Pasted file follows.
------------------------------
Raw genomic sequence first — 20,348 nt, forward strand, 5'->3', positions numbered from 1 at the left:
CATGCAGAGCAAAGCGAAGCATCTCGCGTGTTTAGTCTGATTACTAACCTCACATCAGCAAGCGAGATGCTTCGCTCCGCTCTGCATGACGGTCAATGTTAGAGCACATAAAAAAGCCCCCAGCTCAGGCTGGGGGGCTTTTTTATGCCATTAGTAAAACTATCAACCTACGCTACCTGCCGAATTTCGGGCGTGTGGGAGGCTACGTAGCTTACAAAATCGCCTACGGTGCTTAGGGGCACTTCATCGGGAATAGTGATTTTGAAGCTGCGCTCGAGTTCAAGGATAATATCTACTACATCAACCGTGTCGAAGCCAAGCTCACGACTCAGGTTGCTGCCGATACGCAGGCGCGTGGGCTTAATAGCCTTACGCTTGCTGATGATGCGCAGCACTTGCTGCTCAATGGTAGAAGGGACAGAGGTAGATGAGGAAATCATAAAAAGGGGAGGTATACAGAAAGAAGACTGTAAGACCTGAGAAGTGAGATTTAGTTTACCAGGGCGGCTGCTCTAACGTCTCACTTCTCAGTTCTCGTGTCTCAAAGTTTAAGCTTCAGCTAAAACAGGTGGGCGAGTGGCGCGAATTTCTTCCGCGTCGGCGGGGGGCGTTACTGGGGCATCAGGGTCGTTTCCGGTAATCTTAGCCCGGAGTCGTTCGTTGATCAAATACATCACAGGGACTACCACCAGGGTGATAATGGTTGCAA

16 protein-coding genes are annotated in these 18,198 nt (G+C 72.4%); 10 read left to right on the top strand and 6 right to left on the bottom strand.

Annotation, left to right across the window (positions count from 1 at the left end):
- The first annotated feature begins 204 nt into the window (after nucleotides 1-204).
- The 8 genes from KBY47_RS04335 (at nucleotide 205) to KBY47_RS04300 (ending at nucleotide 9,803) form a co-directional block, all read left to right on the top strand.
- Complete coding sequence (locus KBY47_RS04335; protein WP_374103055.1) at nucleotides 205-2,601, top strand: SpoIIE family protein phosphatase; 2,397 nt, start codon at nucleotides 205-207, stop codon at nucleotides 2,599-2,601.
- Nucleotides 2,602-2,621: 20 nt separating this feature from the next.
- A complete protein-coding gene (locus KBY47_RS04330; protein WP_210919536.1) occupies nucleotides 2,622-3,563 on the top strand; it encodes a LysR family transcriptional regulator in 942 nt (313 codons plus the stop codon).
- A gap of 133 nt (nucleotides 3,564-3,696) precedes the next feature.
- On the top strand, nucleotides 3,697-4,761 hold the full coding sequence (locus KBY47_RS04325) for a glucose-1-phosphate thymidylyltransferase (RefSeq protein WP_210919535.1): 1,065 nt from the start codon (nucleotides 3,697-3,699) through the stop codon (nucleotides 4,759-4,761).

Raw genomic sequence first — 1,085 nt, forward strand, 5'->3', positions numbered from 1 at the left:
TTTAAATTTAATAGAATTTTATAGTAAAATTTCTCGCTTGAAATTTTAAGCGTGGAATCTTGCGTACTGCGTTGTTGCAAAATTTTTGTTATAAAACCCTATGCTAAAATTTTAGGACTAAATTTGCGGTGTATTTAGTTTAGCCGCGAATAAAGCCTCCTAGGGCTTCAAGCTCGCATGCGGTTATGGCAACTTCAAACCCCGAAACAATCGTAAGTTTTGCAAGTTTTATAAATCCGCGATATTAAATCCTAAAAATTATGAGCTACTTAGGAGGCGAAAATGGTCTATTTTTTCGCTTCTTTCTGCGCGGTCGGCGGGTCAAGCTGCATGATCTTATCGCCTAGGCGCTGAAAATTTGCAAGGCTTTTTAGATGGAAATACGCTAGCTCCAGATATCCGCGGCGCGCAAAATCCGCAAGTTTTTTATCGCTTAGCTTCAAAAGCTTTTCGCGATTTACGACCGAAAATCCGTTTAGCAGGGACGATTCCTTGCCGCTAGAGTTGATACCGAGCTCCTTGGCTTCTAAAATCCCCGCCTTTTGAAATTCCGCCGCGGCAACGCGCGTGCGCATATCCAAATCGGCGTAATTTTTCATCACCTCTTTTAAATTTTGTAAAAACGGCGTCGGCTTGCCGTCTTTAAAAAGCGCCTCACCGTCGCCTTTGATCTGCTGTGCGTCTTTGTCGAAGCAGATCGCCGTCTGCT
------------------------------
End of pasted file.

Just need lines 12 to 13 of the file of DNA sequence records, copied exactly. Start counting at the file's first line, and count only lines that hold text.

Raw genomic sequence first — 1,085 nt, forward strand, 5'->3', positions numbered from 1 at the left:
TTTAAATTTAATAGAATTTTATAGTAAAATTTCTCGCTTGAAATTTTAAGCGTGGAATCTTGCGTACTGCGTTGTTGCAAAATTTTTGTTATAAAACCCTATGCTAAAATTTTAGGACTAAATTTGCGGTGTATTTAGTTTAGCCGCGAATAAAGCCTCCTAGGGCTTCAAGCTCGCATGCGGTTATGGCAACTTCAAACCCCGAAACAATCGTAAGTTTTGCAAGTTTTATAAATCCGCGATATTAAATCCTAAAAATTATGAGCTACTTAGGAGGCGAAAATGGTCTATTTTTTCGCTTCTTTCTGCGCGGTCGGCGGGTCAAGCTGCATGATCTTATCGCCTAGGCGCTGAAAATTTGCAAGGCTTTTTAGATGGAAATACGCTAGCTCCAGATATCCGCGGCGCGCAAAATCCGCAAGTTTTTTATCGCTTAGCTTCAAAAGCTTTTCGCGATTTACGACCGAAAATCCGTTTAGCAGGGACGATTCCTTGCCGCTAGAGTTGATACCGAGCTCCTTGGCTTCTAAAATCCCCGCCTTTTGAAATTCCGCCGCGGCAACGCGCGTGCGCATATCCAAATCGGCGTAATTTTTCATCACCTCTTTTAAATTTTGTAAAAACGGCGTCGGCTTGCCGTCTTTAAAAAGCGCCTCACCGTCGCCTTTGATCTGCTGTGCGTCTTTGTCGAAGCAGATCGCCGTCTGCT